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35. which event greatly raised the spirits of the Romans, and struck no small degree of terror into the Macedonians and their king. [2] At first, Perseus endeavoured to suppress the intelligence, and sent messengers to Pantauchus, who was on his way from that country, forbidding him to come near the camp; but some of his people had already [p. 2097]seen certain boys, carried away among the Illyrian hostages; and it is certain that the more pains there are used to conceal any circumstances the more readily they are divulged, through the gossiping disposition of the attendants of kings. [3] About this time, ambassadors came to the camp from Rhodes, with the same message which had excited so much resentment in the Roman senate. They were now heard by the council in the camp with much greater indignation than at Rome; some even advised that they should be instantly driven out of the camp without any reply; but the consul said, that he would give them an answer in fifteen days. [4] Meanwhile, to show how far the influence of the Rhodians as mediators extended, he began to consult on the plan of carrying forward the war. Some, particularly the older officers, advised to force their way across the Enipeus, and through the enemy's works. “When they should advance in close order and make an assault, the Macedonians,” they said, “would never be able to withstand them. They had been, last year, beaten out of many fortresses much higher and better fortified, which they had occupied with much stronger garrisons.” [5] Others recommended, that Octavius, with the fleet, should sail to Thessalonica; and, by committing depredations on the seacoast, to divide the king's forces; so that when, on the appearance of another enemy behind him, he should turn about to protect the interior part of the kingdom, he would be forced to leave a passage over the Enipeus open in some place or other. [6] The consul himself was of opinion, that the nature of the bank, and the works erected on it, presented insuperable difficulties; and, besides its being every where furnished with engines, he had been informed, that the enemy were remarkable for using missile weapons with uncommon skill, and with a very certain aim. The consul's full conviction leaned quite another way; as soon, therefore, as the council broke up, he sent for Schœnus and Menophilus, Perrhaebian merchants, whom he knew to be men of probity and good sense, and examined them in private about the nature of the passes leading into Perrhaebia. [7] They told him, that the places themselves were not difficult; but that they were occupied by parties of the king's troops; from which he conceived hopes of being able to beat off those parties, by making a sudden attack with a strong force in the night, when they were off their guard. [8] [p. 2098]For he considered that “javelins, and arrows, and other missile weapons, were useless in the dark, when one cannot see at a distance what to aim at; but that, when combatants closed together in a throng, the business must depend on the sword, in which the Roman soldier was superior.” He resolved to employ those two men as guides; and, sending for the praetor Octavius, explained to him what he intended, ordering him to sail directly with the fleet to Heracleum, and to have in readiness, there, ten days' provisions for one thousand men. He then sent Publius Scipio Nasica, and Quintus Fabius Maximus, his own son, with five thousand chosen men, to Heracleum, as if they were to embark in the fleet, to ravage the coast of the interior parts of Macedonia, as had been proposed in the council. He told them, in private, that there were provisions prepared for them on board, so that they should have no delay. [9] He then ordered the guides to divide the road in such a manner that they might attack Pythium at the fourth watch on the third day. He himself, on the day following, in order to withdraw the king from the observation of other matters, attacked his advanced guards as soon as it was light in the middle of the channel of the river, where the fight was maintained by the light infantry on both sides, for the bottom was so uneven, that heavy arms could not be used. [10] The slope of each bank was three hundred paces long, and the breadth of the channel, which was of various depths, somewhat more than a mile. In this middle space the fight was carried on, while the king on one side, and the consul with his legions on the other, stood spectators on the ramparts of their camps. [11] At a distance, the king's troops had the advantage in fighting with missile weapons; but in close fight the Roman soldier was more steady, and was better defended, either with a target or a Ligurian buckler. About noon, the consul ordered the signal of retreat to be given, and thus the battle ended for that day, after considerable numbers had fallen on both sides. [12] Next morning at sun-rise, the fight was renewed with greater fury, as their passions had been irritated by the former contest; but the Romans were wounded, not only by those with whom they were immediately engaged, but much more by the multitudes that stood posted in the towers, with missiles of every sort, particularly stones; so that whenever they advanced towards the enemy's bank, the weapons thrown [p. 2099]from the engines reached even the hindmost of their men. The consul, having lost far more men on that day, somewhat later called off his men. [13] On the third day he declined fighting, and moved down to the lowest side of the camp, as if intending to attempt a passage through an intrenchment which stretched down to the sea. Perseus, who did not extend his cares beyond the objects that lay before his eyes,1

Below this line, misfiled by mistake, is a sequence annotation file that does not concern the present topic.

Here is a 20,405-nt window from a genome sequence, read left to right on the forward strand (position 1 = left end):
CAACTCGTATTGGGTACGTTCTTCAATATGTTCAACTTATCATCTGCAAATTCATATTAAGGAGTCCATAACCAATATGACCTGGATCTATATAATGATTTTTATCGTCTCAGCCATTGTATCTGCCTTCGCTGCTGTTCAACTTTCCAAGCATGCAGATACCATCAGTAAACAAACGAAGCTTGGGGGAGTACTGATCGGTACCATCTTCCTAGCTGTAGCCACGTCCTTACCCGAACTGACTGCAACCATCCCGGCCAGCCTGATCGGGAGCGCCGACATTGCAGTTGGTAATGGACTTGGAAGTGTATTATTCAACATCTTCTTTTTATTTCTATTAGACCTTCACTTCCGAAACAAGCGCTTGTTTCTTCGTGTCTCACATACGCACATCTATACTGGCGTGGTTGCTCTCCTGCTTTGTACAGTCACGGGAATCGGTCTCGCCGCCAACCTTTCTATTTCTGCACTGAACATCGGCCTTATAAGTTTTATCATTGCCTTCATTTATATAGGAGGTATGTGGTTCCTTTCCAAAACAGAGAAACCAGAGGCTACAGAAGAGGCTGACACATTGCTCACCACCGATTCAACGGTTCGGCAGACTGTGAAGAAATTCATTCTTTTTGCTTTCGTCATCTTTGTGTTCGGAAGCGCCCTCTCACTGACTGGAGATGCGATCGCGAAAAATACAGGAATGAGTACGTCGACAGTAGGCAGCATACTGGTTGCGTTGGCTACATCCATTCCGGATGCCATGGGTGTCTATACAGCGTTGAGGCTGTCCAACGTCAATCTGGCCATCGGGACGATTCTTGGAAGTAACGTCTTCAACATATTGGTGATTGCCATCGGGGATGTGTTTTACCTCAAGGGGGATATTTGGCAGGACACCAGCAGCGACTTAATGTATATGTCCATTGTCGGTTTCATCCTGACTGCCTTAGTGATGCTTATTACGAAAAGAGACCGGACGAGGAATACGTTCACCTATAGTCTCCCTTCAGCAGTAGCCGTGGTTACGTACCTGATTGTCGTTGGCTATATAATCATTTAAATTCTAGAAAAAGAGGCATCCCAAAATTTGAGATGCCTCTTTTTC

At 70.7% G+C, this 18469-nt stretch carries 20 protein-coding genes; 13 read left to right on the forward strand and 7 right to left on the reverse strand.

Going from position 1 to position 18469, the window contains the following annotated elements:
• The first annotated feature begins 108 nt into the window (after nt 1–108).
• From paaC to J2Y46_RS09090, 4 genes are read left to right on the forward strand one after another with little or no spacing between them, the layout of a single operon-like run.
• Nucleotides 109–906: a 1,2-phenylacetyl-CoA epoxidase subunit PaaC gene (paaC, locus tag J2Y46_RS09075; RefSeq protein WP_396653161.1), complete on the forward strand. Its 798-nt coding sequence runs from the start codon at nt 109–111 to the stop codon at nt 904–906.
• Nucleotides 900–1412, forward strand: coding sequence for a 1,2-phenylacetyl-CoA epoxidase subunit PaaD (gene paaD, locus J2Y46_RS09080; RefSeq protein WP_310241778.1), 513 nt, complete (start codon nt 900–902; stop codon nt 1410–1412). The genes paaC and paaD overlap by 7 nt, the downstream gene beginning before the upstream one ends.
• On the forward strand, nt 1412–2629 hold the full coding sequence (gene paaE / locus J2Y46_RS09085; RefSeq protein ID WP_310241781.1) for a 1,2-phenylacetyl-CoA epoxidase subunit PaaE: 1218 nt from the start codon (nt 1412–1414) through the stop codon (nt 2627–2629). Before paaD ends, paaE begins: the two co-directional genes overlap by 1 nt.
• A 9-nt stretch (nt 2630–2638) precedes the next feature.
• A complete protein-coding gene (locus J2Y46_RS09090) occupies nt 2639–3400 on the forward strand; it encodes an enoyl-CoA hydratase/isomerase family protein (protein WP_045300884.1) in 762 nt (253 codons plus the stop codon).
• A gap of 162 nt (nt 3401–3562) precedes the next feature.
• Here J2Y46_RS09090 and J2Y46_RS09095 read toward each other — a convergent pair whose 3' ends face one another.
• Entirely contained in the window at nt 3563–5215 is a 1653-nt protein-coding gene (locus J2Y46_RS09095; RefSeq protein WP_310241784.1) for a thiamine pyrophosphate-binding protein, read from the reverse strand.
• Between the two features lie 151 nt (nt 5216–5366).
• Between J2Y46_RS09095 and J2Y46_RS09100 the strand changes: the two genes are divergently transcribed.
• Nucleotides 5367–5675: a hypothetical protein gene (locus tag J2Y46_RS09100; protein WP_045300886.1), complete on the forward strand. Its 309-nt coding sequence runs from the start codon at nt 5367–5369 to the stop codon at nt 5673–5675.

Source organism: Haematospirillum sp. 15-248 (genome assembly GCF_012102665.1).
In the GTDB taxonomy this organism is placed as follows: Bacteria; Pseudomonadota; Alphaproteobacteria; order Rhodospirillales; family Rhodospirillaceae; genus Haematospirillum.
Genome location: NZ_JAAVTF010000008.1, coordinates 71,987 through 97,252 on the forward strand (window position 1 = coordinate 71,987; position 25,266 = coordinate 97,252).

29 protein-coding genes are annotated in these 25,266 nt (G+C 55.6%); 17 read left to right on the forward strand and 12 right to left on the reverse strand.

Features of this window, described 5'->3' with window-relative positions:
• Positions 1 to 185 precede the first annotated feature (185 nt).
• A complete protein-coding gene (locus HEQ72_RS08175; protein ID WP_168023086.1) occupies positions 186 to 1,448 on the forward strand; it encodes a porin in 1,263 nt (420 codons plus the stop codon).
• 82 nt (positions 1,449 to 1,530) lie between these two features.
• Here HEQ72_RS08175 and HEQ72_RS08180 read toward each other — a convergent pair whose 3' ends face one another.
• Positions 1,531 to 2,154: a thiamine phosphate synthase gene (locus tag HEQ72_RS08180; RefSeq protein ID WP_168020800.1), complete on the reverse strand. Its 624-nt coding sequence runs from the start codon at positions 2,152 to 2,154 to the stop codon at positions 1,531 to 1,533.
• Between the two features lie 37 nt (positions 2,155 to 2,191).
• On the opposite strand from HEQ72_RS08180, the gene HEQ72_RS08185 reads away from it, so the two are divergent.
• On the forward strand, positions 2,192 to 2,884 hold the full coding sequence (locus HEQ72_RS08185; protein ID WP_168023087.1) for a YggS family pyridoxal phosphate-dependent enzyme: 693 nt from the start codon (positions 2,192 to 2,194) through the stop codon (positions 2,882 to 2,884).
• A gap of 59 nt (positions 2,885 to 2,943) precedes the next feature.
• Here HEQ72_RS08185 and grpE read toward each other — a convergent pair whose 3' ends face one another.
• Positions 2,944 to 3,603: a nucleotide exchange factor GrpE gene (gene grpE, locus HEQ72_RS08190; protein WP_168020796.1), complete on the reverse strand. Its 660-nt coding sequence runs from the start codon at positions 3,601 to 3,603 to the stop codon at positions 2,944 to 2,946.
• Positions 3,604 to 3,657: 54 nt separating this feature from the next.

1 Crevier supplement: [14] “bent all his thoughts and exertions to stop the progress of the enemy in the quarter where he lay, careful of nought beside. In the mean time, Publius Nasica, with the detachment assigned to him, having departed towards the sea to Heracleum, when he arrived there, waited for nightfall, ordering his soldiers to refresh them- selves. He then explained to the principal of his officers the real directions of the consul, and when first the darkness spread itself, bending his course to the mountain, he led his troops in silence to Pythium, as he had been commanded. When they had arrived at the very summit, which rises to a height of more than ten stadia, some repose was given to the wearied soldiers. This height, as [15??] has been already stated, Medon, Histiaeus, and Theogenes, who were sent by Perseus, were oc- cupying with five thousand Macedonians, but so great was the negligence of the king's generals, that no one perceived that the Romans were approaching. If we are to believe Polybius, Nasica, having attacked them while asleep, easily dislodged them from the height. Nasica himself, however, narrates the affair very differently in a letter to one of the kings. He says, that the mountain was of steep ascent, but so unguarded that he could [16??] have taken possession of the pass with no trouble, had not a deserter from those Cretans, whom he was taking with him, fled to Perseus, and informed him what was being done. That the king himself remained in his camp, but sent two thousand Macedonians and ten thousand auxiliaries, with Medon as their leader, to take possession of the pass. That with these a most fierce engagement took place on the top of the hill, and, among other things, that he himself was thrust at with a sword by a Thracian soldier, whom he transfixed by driving his spear through his breast. That at length the [17??] Ma- cedonians, being conquered, gave way, and that their leader himself, throwing away his arms, sought safety in a disgrace- ful flight. The Romans pursuing the fugitives had an easy descent, without any danger, to the plain. In this state of [p. 2100]things Perseus was in perplexity as to what was necessary to be done, as he feared lest, now that a way through the pass had been opened, he should [18??] be hemmed in by the Romans. It was absolutely necessary that he should either retire to Pydna, and await the enemy there, so as to fight with less danger under the walls of a fortified city; or that, dispersing his forces through the cities of Macedonia, conveying the corn and cattle into more [19??] fortified places, and devastating the fields, he should leave the bare soil to the enemy. The mind of the king fluc- tuated irresolute between these two propositions: his friends. thinking that that which was the most honourable would also be the safer, advised him to try the fortune of a battle, alleging both [20??] that he was superior in the number of his soldiers, and that he ought surely to trust to that valour which, while it was natural to their minds, would be inflamed by the most power- ful and sacred incitements to a valiant opposition which could act upon men; —their altars, their hearths, and their reli- gious institutions, amidst which and for which they had to fight; their parents and their [21??] wives, and, lastly, their king himself observing them, and exposing himself to a share of the danger. Influenced by these suggestions, the king prepared himself for a battle, and when he had retired to Pydna, at once pitched his camp, drew up his army, and assigned to each of his leaders his position and duty, as if about to fight immediately after the march. The locality was of this kind; the plain was suited for the ranging of the phalanx, which requires an open and even space, not, however, such as that it could be easily moved forward; then there were continuous hills which afforded to the light-armed troops the means of retreating at one time, and at another of wheeling round. Two [22??] streams, the one of which the inhabitants called Œson, the other Leucus, though they flowed with but a scanty supply of water, yet seemed likely to occasion some trouble to the Romans. Aemilius, hav- ing united his forces with Nasica, set out directly against the enemy, but at the sight of their army, which was most effective both as to the number and the strength of the soldiers, and admirably drawn [23??] up and ranged for battle, he stopped, struck with awe, and revolving many considerations within himself.

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  • Commentary references to this page (11):
    • Titus Livius (Livy), Ab urbe condita libri, erklärt von M. Weissenborn, books 31-32, commentary, 32.11
    • Titus Livius (Livy), Ab urbe condita libri, erklärt von M. Weissenborn, books 31-32, commentary, 32.9
    • Titus Livius (Livy), Ab urbe condita libri, erklärt von M. Weissenborn, books 35-38, commentary, 35.18
    • Titus Livius (Livy), Ab urbe condita libri, erklärt von M. Weissenborn, books 35-38, commentary, 37.38
    • Titus Livius (Livy), Ab urbe condita libri, erklärt von M. Weissenborn, books 35-38, commentary, 37.41
    • Titus Livius (Livy), Ab urbe condita libri, erklärt von M. Weissenborn, books 35-38, commentary, 38.42
    • Titus Livius (Livy), Ab urbe condita libri, erklärt von M. Weissenborn, book 45, commentary, 45.10
    • Titus Livius (Livy), Ab urbe condita libri, erklärt von M. Weissenborn, book 45, commentary, 45.3
    • Titus Livius (Livy), Ab urbe condita libri, erklärt von M. Weissenborn, book 45, commentary, 45.33
    • Titus Livius (Livy), Ab urbe condita libri, erklärt von M. Weissenborn, book 45, commentary, 45.40
    • Titus Livius (Livy), Ab urbe condita libri, erklärt von M. Weissenborn, book 45, commentary, 45.41
  • Cross-references to this page (12):
  • Cross-references in notes to this page (2):
  • Cross-references in general dictionaries to this page (17):